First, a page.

RESEARCH AND DEVELOPMENT IN DEMAND-RESPONSIVE TRANSPORTATION. SPEAKER 2

Two research efforts devoted to the potential use of computers in the control of demand-responsive transportation (DRT) systems are reported: a computer simulation model to test alternative computer control algorithms and to predict system performance; and a set of control procedures in which (a) the immediate assignment of each request was made to the current 'tour' of the best vehicle, (b) the assignment was based on feasibility conditions, under which each user receives service within specified bounds, and (c) the determination of the best assignment was based on the minimization of total service times for current and future passengers. These control procedures were tested by a simulation model and were found to perform well in intuitive grounds and relative to other proposed algorithms. However, since no optimal solution algorithm has been developed, absolute statements about performance were not possible. A demonstration project of the concept was mounted in Haddonfield, New Jersey, to obtain a market test of the service concept and to obtain data on the potential of computer dispatching. The assumptions and simplifications of the real-world system required in the design of the simulation model are discussed, and the findings on modeling assumptions are described. Areas in which improved performance might be achieved are: inflexibility of hand constraints, objective function as a true reflection of utility, handling of advanced and periodic requests, constraint of vehicle position at future time, restriction of certain vehicles to given zones, preassignment capability, scheduling at start and end of driver and vehicle shift, and gearing of algorithm to underused system. The study shows that the simulation model can accurately predict system performance providing that vehicle in-service times are used. The lower demand densities at Haddonfield suggest that the economies of scale possible with these systems cannot yet be realized - and that productivities of 5 to 8 passenger trips per vehicle hour are more realistic than previously cited ranges of 9 to 13. Current research suggests that it is both feasible and desirable for the computer algorithms to achieve better service and to allow the operation of large integrated DRT and conventional transit systems.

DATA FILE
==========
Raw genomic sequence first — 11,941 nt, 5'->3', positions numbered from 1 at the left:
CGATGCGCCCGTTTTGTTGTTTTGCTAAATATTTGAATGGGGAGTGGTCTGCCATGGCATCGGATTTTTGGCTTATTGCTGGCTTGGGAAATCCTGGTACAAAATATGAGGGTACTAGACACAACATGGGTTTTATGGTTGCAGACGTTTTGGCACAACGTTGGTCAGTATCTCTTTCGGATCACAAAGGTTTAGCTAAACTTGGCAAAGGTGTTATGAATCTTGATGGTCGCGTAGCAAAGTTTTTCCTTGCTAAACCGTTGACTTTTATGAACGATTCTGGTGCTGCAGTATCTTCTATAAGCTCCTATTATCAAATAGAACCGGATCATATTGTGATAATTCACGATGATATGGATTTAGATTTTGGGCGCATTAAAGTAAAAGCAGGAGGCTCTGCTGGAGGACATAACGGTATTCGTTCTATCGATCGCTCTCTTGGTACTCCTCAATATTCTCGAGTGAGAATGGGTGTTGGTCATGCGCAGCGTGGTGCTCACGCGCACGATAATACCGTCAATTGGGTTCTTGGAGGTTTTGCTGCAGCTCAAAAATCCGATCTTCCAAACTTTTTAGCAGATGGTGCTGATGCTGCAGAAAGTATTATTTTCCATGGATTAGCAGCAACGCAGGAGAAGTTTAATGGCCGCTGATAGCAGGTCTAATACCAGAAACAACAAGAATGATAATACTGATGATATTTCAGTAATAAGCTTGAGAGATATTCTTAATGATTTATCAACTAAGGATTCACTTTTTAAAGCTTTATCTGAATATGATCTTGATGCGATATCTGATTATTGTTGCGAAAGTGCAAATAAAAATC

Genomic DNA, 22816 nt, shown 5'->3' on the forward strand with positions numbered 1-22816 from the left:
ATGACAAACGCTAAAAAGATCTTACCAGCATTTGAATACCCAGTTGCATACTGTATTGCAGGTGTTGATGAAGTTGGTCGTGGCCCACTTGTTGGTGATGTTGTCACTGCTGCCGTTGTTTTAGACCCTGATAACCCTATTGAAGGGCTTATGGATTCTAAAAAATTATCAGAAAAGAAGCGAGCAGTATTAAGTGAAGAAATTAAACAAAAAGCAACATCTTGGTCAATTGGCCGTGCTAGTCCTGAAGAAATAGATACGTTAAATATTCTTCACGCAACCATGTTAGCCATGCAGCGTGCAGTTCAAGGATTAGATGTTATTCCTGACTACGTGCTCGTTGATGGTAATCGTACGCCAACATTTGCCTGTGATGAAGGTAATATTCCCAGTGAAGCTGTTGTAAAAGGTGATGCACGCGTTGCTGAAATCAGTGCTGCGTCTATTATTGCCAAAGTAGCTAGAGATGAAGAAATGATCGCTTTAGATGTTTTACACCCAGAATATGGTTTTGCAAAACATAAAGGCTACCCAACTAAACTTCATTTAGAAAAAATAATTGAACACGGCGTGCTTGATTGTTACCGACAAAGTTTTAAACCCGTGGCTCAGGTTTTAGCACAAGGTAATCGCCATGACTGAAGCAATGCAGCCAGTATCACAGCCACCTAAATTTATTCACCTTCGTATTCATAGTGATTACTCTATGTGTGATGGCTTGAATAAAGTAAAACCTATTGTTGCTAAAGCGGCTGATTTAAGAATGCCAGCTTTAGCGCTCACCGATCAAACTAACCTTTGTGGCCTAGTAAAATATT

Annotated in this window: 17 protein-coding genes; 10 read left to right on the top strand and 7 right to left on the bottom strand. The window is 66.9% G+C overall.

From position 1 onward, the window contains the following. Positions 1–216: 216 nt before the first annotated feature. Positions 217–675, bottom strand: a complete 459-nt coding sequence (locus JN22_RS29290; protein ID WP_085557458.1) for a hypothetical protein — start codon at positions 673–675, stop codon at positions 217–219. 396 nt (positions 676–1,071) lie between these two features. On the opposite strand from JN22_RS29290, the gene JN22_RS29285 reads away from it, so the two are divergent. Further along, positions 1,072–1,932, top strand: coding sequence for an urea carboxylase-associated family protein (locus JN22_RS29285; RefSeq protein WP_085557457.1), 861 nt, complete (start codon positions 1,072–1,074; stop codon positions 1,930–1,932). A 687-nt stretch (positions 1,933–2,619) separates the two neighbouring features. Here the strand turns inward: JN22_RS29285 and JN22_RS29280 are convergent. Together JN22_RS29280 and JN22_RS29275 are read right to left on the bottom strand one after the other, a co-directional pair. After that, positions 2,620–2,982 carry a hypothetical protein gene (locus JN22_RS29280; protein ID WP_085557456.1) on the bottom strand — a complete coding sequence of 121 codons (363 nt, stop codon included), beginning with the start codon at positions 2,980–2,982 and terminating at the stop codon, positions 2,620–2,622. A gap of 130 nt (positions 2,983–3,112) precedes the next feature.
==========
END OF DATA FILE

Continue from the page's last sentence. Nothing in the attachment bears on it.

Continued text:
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    • Presented at the Fifth Annual International Conference on Demand-Responsive Transportation Systems conducted by the TRB, Nov. 11-13, 1974, Oakland, Calif.; and co-sponsored by American Public Transit Association, California DOT, Alameda-Contra Costa Transit, MIT, UMTA and Technology Sharing Program of U.S. DOT. Distribution, posting, or copying of this PDF is strictly prohibited without written permission of the Transportation Research Board of the National Academy of Sciences. Unless otherwise indicated, all materials in this PDF are copyrighted by the National Academy of Sciences. Copyright © National Academy of Sciences. All rights reserved.
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    Transportation Research Board

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    Washington, DC  United States  20001
  • Authors:
    • Wilson, Nigel H M
  • Conference:
  • Publication Date: 1975

Media Info

  • Media Type: Digital/other
  • Features: Tables;
  • Pagination: pp 104-109
  • Monograph Title: DEMAND-RESPONSIVE TRANSPORTATION SYSTEMS & SERVICES
  • Serial:

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Filing Info

  • Accession Number: 00126181
  • Record Type: Publication
  • Files: TRIS, TRB, ATRI
  • Created Date: Dec 3 1981 12:00AM